Once you, as the teacher, have taken in the student’s point of view, form your comments around how the student’s behavior affects your role. Your comments should be assertive, emphasize I-messages, and encourage the student to think about the effects of his or her behavior. They should not be passive, apologetic, hostile or aggressive, but matter-of-fact, such as, “Charlie, you are talking while I am talking.” The comments should emphasize I-messages that focus on how the behavior is affecting the teacher’s teaching and the other students’ learning (Seifert & Sutton). An example of this would be, “You are making it hard for me to focus on teaching this math lesson.” Lastly, you should ask the student more open-ended questions that make him or her think about the consequences of his or her behavior, such as, “How do the other kids feel when you yell in the middle of class?” (Seifert & Sutton).

The comments should encourage the student to think about the effects of his or her actions on others—-a strategy that in effect encourages the student to consider the ethical implications of the actions (Gibbs, 2003). Instead of simply saying, “When you cut in line ahead of the other kids, that was not fair to them”, you can try asking, “How do you think the other kids feel when you cut in line ahead of them?”
Step 4: Negotiation

Seifert and Sutton state that the first three steps describe desirable ways of handling situations that are specific and last for only a short time. These steps by themselves could potentially not be enough when conflicts persist over extended periods of time. Often it is better to negotiate a solution in these situations. Negotiating is defined as methodically deliberating various options and deciding on one if possible (Seifert & Sutton). Even though negotiation demands time and energy, it often demands less time or effort ultimately than continuing to cope with the problem. The results of negotiation can be valuable to everyone involved in the situation. Various experts on conflict resolution have suggested different ways to negotiate with students about problems that are continual (Seifert & Sutton). The theories differ in specifics, but typically are generally similar to the steps we previously discussed:

Determine what the problem is—involves active listening
Discuss and share possible solutions, consider their efficacy
Attempt to reach a consensus: Total agreement on the subject will not always be possible, but should be set as your end goal
Assess the success of the decision: Renegotiation might be necessary.

Committed group members attempt to resolve group conflicts by actively communicating information about their conflicting motives or ideologies to the rest of the group (e.g., intentions; reasons for holding certain beliefs) and by engaging in collective negotiation. Dimensions of resolution typically parallel the dimensions of conflict in the way the conflict is processed. Cognitive resolution is the way disputants understand and view the conflict, with beliefs, perspectives, understandings and attitudes. Emotional resolution is in the way disputants feel about a conflict, the emotional energy. Behavioral resolution is reflective of how the disputants act, their behavior. Ultimately a wide range of methods and procedures for addressing conflict exist, including negotiation, mediation, mediation-arbitration, diplomacy, and creative peacebuilding.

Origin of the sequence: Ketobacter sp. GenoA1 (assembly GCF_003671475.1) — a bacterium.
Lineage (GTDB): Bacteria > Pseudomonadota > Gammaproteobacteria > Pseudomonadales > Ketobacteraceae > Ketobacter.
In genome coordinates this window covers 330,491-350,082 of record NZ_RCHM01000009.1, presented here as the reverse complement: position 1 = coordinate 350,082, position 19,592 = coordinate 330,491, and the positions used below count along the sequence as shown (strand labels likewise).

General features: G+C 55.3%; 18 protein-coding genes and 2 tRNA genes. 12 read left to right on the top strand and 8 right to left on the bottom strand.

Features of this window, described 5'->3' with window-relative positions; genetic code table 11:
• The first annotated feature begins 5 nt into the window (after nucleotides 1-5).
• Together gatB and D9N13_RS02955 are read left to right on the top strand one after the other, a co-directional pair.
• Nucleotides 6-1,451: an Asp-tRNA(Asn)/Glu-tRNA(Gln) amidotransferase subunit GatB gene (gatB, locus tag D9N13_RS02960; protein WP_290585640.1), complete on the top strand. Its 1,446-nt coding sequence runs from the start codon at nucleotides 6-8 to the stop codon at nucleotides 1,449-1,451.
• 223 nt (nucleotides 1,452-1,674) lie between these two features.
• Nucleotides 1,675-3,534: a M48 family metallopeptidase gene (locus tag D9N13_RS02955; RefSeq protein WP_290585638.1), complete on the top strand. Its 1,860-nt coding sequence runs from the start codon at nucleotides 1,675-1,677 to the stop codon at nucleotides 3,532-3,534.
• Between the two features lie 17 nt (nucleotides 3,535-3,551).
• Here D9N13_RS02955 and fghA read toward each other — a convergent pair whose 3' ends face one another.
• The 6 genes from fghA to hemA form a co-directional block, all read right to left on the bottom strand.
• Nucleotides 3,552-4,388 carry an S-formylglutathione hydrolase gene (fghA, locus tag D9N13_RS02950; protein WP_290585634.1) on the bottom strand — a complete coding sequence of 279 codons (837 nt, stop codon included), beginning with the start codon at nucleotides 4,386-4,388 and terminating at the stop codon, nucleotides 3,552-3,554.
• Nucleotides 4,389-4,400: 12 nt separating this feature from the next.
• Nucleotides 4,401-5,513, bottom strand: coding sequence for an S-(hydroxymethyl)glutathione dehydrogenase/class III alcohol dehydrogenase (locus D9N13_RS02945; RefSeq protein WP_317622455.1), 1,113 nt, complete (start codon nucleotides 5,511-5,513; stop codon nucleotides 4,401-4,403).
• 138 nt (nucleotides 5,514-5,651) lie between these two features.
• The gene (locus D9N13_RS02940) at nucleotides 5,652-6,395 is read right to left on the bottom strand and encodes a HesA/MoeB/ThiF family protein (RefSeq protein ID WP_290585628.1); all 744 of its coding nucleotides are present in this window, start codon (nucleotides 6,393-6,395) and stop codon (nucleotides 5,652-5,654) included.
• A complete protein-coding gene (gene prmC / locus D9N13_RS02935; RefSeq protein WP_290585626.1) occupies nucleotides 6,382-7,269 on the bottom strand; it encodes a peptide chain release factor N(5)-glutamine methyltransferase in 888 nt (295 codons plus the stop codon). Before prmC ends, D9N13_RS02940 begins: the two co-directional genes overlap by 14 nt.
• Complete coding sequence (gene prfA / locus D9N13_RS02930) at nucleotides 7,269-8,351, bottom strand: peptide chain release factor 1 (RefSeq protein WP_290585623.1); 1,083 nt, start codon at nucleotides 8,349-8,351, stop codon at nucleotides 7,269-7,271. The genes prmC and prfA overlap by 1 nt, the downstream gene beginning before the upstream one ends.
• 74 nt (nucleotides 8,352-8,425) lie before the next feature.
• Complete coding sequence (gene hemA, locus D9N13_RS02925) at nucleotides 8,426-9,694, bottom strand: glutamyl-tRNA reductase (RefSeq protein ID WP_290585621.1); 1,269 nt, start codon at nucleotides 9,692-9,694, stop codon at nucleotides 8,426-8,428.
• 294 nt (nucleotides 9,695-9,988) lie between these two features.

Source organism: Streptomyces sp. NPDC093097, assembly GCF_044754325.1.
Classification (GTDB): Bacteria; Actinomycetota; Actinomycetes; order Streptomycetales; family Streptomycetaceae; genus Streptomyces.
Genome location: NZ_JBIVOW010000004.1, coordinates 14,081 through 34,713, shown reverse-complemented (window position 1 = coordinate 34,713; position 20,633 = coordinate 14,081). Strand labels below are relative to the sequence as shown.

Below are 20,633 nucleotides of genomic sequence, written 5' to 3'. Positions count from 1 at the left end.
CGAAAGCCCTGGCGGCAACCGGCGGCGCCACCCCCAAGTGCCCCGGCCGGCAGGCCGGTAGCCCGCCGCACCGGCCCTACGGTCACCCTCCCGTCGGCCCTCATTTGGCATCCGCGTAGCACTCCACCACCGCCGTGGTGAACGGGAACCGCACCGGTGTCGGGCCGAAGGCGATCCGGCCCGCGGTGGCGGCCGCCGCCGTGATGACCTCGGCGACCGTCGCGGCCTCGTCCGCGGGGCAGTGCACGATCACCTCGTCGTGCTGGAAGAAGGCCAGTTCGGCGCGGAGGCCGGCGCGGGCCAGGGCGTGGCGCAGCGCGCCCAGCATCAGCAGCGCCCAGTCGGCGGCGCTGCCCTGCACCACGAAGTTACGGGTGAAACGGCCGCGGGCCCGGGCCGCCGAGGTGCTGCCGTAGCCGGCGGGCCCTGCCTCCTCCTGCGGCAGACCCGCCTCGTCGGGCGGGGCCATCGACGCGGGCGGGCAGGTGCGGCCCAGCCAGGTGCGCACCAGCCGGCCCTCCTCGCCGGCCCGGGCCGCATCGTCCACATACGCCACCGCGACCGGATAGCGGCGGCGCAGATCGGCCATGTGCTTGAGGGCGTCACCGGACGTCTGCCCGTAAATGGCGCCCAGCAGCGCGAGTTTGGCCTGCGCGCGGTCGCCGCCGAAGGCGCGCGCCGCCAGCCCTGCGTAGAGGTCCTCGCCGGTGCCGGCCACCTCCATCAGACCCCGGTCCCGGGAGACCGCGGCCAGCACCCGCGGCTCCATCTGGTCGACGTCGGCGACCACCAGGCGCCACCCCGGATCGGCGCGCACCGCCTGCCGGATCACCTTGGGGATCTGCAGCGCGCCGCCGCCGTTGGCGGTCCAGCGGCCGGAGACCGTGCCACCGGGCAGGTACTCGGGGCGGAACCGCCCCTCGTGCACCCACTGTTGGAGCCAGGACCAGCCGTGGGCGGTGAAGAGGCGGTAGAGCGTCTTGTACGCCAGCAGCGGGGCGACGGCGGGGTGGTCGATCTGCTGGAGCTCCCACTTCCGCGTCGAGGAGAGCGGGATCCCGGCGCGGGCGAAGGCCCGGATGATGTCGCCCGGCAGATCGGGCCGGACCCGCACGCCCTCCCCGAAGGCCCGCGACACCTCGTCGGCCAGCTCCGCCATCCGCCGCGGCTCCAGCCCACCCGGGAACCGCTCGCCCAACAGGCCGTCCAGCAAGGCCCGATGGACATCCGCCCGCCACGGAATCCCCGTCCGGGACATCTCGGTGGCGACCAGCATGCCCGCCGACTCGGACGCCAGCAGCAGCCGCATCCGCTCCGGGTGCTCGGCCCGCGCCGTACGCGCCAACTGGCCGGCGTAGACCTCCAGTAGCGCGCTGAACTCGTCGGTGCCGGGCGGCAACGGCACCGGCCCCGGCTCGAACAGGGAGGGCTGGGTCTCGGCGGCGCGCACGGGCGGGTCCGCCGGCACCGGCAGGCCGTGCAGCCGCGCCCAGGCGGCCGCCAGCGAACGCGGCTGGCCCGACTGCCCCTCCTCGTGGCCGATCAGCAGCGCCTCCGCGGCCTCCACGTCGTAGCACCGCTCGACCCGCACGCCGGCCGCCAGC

The term conflict resolution may also be used interchangeably with dispute resolution, where arbitration and litigation processes are critically involved. The concept of conflict resolution can be thought to encompass the use of nonviolent resistance measures by conflicted parties in an attempt to promote effective resolution.


National no beard day and National Cupcake Day also both take place on 18 October.

 

Posted in Events

International Credit Union Day

International Credit Union Day (ICU Day)and Gets Smart about Credit Day both place annually on 18 October. INternational Credit Union Day celebrates the spirit of the global credit union movement. The day is recognized to reflect upon the credit union movement’s history, promote its achievements, recognize the hard work and share member experiences. International Credit Union (ICU) Day® has been celebrated on the third Thursday of October since 1948.

A credit union is a member-owned financial cooperative, controlled by its members and operated on the principle of people helping people, providing its members credit at competitive rates as well as other financial services. Worldwide, credit union systems vary significantly in terms of total assets and average institution asset size, ranging from volunteer operations with a handful of members to institutions with assets worth several billion U.S. dollars and hundreds of thousands of members. Credit unions operate alongside other mutuals and cooperatives engaging in cooperative banking, such as building societies. “Natural-person credit unions” (also called “retail credit unions” or “consumer credit unions”) serve individuals, as distinguished from “corporate credit unions”, which serve other credit unions.

The ultimate goal of International Credit Union Dayis to raise awareness about the tremendous work that credit unions and other financial cooperatives are doing around the world and give members the opportunity to get more engaged. The day of festivities for credit unions and financial cooperatives globally include fundraisers, open houses, contests, picnics, volunteering and parades.

Posted in Science-tech

Thomas Edison